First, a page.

Neither of these things is 'NORMAL'. Normal is a 100" to 133" diagonal image that is produced by a projector 10-20 feet from the screen.

So, when you fall into a niche, then prices shoot up. In reality, the prices skyrocket when you are talking about a large setup requiring a lot of brightness and a throw distance that is extremely short.

You may have some luck with what NEC and some others offer in terms of edge blending, but I even think that is way outside of budget.

Yes, this will require (ABSOLUTELY REQUIRE) multiple projectors on the budget you have. You likely need to look into commercial ultra short throw models, but I think you will be fighting limitations of image size with almost all the projectors that will be within your budget. But, should you find one which can hit your screen height, then you will need multiples to cover your width.

I'm not sure I saw a mention of your screen height. This can sometimes be 16+ feet in a on-stage setup.

At the end of the day, what you are asking for is not a 'cheap production' setup. It may not have a high dollar budget, but what you are specifically asking for is a very high dollar request.

This is why most stage production use painted backdrops on rollers that their own people paint themselves. It is within budget, has no issue with ambient light, and does the job.

Maybe you can get something setup, but I wouldn't dream of spending any money on any product without first seeing what rear projection looks like with a borrowed projector on rear projection film under stage lighting to make sure it was acceptable and a path that I wanted to pursue a lot further.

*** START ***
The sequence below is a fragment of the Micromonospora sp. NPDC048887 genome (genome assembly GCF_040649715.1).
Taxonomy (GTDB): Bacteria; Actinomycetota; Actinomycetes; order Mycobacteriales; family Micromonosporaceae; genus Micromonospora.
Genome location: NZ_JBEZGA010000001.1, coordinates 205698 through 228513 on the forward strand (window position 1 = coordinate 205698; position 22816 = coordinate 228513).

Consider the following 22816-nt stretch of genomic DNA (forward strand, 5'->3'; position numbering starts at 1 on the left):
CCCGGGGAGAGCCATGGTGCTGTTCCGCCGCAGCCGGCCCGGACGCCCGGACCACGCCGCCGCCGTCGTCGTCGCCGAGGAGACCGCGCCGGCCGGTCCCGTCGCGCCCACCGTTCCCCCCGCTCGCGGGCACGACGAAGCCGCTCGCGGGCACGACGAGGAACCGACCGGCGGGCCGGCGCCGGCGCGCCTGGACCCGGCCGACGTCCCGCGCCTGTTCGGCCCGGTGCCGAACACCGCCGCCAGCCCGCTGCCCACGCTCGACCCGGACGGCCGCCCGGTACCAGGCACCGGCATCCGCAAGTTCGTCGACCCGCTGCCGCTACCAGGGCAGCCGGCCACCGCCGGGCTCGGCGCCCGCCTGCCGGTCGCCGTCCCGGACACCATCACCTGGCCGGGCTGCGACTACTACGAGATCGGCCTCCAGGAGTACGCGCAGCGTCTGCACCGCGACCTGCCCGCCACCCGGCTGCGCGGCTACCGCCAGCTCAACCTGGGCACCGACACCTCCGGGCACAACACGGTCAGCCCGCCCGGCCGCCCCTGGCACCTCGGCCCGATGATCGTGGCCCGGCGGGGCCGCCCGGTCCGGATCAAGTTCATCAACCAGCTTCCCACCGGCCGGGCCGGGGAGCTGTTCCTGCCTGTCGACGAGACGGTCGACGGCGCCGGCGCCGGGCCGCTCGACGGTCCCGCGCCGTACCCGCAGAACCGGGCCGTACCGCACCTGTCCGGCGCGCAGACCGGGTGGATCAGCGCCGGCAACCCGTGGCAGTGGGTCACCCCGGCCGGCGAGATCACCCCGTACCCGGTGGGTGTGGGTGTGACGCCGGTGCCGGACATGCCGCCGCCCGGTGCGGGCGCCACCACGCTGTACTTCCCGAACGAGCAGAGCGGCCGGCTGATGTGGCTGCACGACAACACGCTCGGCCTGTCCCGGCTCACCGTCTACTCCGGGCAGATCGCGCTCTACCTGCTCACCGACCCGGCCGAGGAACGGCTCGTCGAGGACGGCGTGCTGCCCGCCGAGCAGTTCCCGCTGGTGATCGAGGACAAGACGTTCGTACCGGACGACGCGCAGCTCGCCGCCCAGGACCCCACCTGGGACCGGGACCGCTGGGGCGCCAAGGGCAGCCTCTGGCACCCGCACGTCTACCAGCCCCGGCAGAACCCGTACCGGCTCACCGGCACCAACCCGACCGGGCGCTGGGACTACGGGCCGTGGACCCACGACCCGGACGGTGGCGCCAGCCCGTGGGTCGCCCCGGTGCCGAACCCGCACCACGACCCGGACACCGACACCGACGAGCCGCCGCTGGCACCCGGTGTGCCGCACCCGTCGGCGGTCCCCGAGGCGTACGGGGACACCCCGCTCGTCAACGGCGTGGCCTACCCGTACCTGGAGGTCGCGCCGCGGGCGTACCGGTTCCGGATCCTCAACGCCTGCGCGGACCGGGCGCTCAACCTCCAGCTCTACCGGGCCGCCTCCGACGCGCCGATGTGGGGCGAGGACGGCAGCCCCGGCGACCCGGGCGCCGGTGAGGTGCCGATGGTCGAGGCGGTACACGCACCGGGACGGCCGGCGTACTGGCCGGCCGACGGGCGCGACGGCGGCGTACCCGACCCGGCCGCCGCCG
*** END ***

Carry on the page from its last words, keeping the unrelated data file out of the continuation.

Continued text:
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post #15 of 21 Old 08-17-2019, 07:40 PM - Thread Starter
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Thanks for your help guys!

I agree and the more research I do, I realize it's unrealistic to expect a cheap option of a projector that will effectively image on a 20+ ft screen at a short distance.

I reminded myself that we have a Hitachi CP-WX9211 not being used in the back of the space. I am going to see what that color and quality produces if we were to put a front projection screen high up instead of trying to make a video wall at floor level. I don't think we're ready to do that "right" just yet.

I am working on digital mockups o the stage design that reflect things that we realistically could do.
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just want to share this ginourmous screen (22x40ft)
they say it was using 2X 3300 lumens Christie for the movie Felix Manalo shown in the Philippine Arena (worlds biggest dome arena)

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post #17 of 21 Old Yesterday, 08:33 AM
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The Hitachi CP-WX9211 isn't full HD resolution but it is really bright -- 8,500 rated lumens. It will give you an idea of how many lumens you need to achieve acceptable brightness with a big screen. If you decide you need 8,500 lumens and want finer resolution, full HD projector costs go up sharply once you get over 5,000 lumens.